Furthermore, plaintiff's contention that the record ownership is not sufficient to enable Financial to effect a short-form merger is conclusory, unsupported and in direct contradiction to section 262 of the Delaware Corporation Law relating to appraisal rights upon merger which provides that "the word "stockholder' means a holder of record of stock." See Olivetti v. Jacques Coe & Co., 42 Del. Ch. 588, 217 A.2d 683, 686 (1966) (record ownership alone is sufficient to support short-form merger).
Similarly specious is plaintiffs' contention that as the result of an alleged default by Financial under the terms of the pledge agreement Financial was divested of the Schulman-Weintraub shares. The sole reference to "default" in the pledge agreement relates to a default "under the terms of the notes." Exh. 5 at 2, 5. No claim is made that Financial defaulted in the payment of any of its notes given in payment for the Schulman-Weintraub shares, but rather that the merger itself constituted the default because it destroyed the collateral security for Financial's unpaid notes, i.e., the National stock. However, since the pledge agreement itself expressly made provision for a possible merger of National with "any other corporation" the parties could not have intended that a merger would constitute a default. A possible future merger was anticipated and authorized by the express terms of the pledge agreement.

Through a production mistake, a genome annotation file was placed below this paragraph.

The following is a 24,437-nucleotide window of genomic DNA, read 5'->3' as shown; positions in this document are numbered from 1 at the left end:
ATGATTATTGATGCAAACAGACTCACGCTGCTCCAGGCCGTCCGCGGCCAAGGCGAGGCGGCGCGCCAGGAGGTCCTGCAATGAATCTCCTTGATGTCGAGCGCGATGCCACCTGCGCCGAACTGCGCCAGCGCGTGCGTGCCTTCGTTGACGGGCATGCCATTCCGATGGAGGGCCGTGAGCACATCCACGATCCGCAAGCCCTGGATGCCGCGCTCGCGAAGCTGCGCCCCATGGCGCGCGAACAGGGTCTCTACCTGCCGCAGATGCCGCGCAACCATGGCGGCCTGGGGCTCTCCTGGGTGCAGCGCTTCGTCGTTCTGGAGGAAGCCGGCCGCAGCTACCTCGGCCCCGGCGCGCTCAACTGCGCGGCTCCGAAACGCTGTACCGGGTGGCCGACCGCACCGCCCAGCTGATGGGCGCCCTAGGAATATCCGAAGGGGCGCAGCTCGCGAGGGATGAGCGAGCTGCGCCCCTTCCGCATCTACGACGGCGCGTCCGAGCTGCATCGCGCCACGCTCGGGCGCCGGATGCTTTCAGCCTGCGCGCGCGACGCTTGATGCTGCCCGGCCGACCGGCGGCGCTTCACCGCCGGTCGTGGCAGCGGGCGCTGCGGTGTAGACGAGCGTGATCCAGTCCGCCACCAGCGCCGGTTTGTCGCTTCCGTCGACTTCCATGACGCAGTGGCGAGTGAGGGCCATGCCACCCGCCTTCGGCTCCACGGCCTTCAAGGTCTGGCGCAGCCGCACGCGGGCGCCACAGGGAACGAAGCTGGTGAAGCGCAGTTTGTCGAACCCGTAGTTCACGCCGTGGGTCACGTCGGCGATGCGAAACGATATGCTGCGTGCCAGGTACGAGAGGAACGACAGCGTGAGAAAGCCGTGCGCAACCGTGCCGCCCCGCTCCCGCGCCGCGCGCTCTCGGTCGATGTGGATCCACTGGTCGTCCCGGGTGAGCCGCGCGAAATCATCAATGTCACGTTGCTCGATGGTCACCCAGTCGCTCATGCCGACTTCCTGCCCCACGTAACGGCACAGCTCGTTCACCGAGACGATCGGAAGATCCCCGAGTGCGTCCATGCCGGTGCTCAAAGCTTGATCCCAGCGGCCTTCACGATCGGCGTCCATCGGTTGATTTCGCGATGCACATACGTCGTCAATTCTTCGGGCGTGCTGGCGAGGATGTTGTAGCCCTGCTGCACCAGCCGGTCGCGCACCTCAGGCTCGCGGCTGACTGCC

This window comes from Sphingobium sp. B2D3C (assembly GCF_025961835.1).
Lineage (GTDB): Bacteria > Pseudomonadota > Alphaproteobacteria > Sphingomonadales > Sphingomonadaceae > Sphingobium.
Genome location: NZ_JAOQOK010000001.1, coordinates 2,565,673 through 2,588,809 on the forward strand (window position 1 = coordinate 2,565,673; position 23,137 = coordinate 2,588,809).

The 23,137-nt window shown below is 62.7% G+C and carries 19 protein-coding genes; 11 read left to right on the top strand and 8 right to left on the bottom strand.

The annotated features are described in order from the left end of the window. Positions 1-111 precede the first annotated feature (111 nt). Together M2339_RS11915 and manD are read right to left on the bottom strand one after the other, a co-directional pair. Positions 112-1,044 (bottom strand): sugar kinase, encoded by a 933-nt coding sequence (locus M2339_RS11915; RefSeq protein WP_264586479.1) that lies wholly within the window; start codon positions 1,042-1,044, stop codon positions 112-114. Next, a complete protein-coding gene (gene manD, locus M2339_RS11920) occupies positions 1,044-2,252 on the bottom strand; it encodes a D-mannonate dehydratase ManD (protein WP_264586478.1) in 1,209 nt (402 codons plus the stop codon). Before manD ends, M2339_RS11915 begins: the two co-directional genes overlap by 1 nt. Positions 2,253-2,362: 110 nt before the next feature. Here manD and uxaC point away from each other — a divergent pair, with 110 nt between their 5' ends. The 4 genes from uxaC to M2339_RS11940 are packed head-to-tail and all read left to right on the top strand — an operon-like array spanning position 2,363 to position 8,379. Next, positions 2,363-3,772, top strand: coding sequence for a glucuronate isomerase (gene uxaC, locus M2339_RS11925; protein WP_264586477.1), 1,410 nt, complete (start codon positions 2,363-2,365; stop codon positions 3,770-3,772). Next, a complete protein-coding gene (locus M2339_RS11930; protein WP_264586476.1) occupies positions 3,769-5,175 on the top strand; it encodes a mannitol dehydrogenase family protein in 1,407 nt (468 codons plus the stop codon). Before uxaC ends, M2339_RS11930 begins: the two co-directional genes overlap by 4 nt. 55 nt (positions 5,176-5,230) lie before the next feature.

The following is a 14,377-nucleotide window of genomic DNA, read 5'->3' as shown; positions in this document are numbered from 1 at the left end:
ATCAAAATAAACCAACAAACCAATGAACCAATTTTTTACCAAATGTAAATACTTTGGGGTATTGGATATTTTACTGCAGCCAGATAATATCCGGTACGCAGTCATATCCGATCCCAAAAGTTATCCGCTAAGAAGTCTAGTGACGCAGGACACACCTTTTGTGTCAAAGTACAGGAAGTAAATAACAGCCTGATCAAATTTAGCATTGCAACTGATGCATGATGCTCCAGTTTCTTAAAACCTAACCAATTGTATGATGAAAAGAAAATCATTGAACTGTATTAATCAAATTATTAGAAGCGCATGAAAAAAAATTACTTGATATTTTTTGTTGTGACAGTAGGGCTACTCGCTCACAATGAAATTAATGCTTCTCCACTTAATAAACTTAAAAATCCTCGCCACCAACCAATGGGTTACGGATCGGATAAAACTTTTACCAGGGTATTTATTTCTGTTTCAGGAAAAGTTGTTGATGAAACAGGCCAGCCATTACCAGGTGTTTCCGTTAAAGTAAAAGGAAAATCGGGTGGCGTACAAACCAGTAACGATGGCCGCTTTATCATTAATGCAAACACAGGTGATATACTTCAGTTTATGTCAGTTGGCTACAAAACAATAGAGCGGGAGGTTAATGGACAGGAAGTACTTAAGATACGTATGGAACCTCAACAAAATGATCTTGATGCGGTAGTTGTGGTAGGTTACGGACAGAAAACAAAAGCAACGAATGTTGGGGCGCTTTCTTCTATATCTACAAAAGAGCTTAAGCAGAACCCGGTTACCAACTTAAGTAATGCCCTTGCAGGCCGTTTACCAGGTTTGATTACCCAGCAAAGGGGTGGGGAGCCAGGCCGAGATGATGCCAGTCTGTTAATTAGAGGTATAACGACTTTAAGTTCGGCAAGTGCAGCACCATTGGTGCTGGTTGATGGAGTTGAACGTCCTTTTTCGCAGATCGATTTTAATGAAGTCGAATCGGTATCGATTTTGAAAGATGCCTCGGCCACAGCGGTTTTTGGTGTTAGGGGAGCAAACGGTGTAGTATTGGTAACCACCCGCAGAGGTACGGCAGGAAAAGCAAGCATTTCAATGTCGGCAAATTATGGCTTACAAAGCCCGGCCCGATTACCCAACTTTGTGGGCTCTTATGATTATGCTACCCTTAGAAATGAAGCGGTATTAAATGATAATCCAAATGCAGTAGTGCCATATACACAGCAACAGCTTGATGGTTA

This authorization to merge with "any other corporation" does not exclude a merger with Financial as plaintiffs assert. Had the parties so intended, the language of the agreement would have reflected that plan.